When you visit the site of the well-known Hostess brand you probably expect to see pictures of familiar snack cakes, or information about their newest product. You do not really expect to see this message, “We are sorry to announce that Hostess Brands, Inc. has been forced by a Bakers Union strike to shut down all operations and sell all company assets. For more information, go to hostessbrands.info. Thank you for all of your loyalty and support over the years.”
The company, as some of you may know already is getting ready to close its doors, putting thousands of workers out of their jobs in a mass layoff action. For those of you who are not familiar with the idea of a mass layoff action here is a look at how the company chooses to describe itself, “The Mass Layoff Statistics (MLS) program collects reports on mass layoff actions that result in workers being separated from their jobs. Monthly mass layoff numbers are from establishments which have at least 50 initial claims for unemployment insurance (UI) filed against them during a 5-week period. Extended mass layoff numbers (issued quarterly) are from a subset of such establishments—where private sector nonfarm employers indicate that 50 or more workers were separated from their jobs for at least 31 days.” About 18,500 workers will be put out of a job when all is said and done and the company has been closed down.”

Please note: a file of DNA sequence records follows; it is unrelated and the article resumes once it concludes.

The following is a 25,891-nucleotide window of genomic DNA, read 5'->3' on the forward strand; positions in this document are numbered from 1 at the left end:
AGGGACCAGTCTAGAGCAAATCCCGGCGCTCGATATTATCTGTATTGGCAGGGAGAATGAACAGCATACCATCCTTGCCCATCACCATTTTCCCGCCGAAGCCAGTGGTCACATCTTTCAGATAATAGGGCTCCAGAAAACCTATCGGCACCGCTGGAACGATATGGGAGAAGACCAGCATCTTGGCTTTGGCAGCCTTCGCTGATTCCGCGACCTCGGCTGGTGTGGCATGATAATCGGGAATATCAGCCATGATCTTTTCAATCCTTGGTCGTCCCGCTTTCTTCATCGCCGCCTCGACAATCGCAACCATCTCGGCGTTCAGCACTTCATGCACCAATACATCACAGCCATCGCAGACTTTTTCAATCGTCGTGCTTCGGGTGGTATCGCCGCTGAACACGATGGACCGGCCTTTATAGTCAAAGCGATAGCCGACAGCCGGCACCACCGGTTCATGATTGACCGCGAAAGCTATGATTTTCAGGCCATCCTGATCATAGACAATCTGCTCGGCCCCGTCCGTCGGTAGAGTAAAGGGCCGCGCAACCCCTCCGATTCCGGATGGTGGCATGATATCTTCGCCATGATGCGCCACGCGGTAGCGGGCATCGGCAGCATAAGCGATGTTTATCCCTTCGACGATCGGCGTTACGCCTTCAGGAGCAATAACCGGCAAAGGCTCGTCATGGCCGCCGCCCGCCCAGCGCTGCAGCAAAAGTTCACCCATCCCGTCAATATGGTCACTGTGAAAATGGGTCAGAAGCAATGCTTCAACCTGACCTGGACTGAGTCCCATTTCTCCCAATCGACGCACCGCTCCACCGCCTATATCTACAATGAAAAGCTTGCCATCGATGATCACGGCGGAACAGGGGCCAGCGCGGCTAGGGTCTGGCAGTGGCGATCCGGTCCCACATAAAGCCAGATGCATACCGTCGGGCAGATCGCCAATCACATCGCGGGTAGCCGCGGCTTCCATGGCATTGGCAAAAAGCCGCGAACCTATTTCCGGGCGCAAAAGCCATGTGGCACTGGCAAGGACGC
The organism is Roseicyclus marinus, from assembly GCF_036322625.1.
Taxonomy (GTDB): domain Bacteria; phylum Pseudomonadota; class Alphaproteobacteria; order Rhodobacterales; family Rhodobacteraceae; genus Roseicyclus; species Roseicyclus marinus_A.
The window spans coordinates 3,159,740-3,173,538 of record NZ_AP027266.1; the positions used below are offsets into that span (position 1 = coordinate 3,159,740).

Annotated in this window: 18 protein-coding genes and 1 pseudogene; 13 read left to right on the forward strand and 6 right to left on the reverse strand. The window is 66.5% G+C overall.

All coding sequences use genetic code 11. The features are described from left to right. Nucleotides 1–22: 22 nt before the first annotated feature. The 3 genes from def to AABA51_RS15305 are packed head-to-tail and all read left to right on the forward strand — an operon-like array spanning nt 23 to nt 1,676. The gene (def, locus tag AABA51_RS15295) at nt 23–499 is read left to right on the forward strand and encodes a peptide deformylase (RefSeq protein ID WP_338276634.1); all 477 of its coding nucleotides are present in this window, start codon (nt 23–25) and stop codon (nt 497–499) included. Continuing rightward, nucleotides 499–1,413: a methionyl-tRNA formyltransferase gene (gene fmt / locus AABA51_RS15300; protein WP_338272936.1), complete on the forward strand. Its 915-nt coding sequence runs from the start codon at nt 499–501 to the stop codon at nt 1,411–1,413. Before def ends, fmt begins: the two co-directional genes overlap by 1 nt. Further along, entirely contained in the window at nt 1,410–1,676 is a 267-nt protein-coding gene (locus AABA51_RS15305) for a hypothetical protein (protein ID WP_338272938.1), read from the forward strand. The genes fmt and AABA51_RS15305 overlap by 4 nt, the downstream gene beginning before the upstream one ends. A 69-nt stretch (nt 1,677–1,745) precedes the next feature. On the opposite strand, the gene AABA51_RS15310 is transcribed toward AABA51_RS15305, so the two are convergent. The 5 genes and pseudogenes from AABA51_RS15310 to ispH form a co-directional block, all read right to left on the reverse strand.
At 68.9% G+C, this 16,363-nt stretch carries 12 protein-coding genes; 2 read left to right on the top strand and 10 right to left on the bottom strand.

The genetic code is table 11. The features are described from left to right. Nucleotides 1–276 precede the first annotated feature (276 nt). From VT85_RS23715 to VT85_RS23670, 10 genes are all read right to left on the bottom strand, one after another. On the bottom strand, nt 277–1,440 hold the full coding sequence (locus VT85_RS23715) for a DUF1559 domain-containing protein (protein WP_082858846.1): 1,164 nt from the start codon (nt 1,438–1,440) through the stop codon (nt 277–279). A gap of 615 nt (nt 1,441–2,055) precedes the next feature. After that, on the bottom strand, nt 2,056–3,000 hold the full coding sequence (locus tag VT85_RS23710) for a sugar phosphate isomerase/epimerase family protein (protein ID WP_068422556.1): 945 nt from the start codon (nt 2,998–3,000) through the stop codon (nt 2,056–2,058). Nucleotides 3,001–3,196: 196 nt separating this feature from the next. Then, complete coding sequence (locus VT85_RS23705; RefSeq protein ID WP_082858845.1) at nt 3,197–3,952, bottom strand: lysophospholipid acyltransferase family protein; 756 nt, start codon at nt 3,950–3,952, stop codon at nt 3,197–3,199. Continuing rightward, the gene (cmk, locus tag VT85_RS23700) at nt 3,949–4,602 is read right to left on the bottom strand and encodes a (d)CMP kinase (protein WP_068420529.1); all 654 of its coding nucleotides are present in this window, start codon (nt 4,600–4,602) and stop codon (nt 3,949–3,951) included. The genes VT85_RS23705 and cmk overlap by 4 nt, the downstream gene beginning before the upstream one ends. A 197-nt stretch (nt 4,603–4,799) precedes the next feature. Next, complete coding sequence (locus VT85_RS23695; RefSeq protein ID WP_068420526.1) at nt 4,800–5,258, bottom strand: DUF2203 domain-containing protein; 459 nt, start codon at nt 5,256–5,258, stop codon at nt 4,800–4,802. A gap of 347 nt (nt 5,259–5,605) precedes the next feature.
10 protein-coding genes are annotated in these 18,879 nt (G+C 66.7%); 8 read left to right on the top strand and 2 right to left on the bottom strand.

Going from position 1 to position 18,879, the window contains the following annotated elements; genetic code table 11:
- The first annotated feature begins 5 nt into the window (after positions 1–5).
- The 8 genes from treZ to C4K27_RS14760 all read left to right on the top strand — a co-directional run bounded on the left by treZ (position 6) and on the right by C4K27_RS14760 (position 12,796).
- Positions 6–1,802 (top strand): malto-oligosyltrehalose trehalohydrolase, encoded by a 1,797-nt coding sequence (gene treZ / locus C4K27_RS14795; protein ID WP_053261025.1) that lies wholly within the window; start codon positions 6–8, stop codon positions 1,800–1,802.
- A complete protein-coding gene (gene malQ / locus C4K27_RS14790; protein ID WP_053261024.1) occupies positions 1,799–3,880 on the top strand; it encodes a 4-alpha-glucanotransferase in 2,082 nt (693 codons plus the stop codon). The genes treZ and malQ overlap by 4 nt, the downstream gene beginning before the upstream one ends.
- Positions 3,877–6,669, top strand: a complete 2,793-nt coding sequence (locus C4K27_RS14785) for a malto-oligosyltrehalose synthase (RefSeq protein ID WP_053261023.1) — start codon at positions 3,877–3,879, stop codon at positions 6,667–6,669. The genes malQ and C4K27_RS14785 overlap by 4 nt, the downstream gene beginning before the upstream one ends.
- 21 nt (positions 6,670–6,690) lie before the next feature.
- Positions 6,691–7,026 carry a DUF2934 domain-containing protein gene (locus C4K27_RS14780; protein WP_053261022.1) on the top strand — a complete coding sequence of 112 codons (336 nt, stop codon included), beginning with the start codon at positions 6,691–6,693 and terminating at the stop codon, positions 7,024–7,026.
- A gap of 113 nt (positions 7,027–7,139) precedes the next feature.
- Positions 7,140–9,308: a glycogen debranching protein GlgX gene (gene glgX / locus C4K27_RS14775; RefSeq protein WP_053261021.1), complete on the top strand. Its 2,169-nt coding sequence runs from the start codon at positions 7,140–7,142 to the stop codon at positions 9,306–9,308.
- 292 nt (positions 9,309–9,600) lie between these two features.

We covered the layoff notification stage of the process back in May, when all of the workers for the company were given notices that they were in line for termination. So at least the workers were not caught by surprise when the job cuts were finally brought to fruition this month.
The company put out a statement about the closure, which puts the blame a quarrel on the bakers union, “Hostess Brands Inc. today announced that it is winding down operations and has filed a motion with the U.S. Bankruptcy Court seeking permission to close its business and sell its assets, including its iconic brands and facilities. Bakery operations have been suspended at all plants. Delivery of products will continue and Hostess Brands retail stores will remain open for several days in order to sell already-baked products. The Board of Directors authorized the wind down of Hostess Brands to preserve and maximize the value of the estate after one of the Company’s largest unions, the Bakery, Confectionery, Tobacco Workers and Grain Millers International Union (BCTGM), initiated a nationwide strike that crippled the Company’s ability to produce and deliver products at multiple facilities. On Nov. 12, Hostess Brands permanently closed three plants as a result of the work stoppage. On Nov. 14, the Company announced it would be forced to liquidate if sufficient employees did not return to work to restore normal operations by 5 p.m., EST p.m., Nov. 15. The Company determined on the night of Nov. 15 that an insufficient number of employees had returned to work to enable the restoration of normal operations.”
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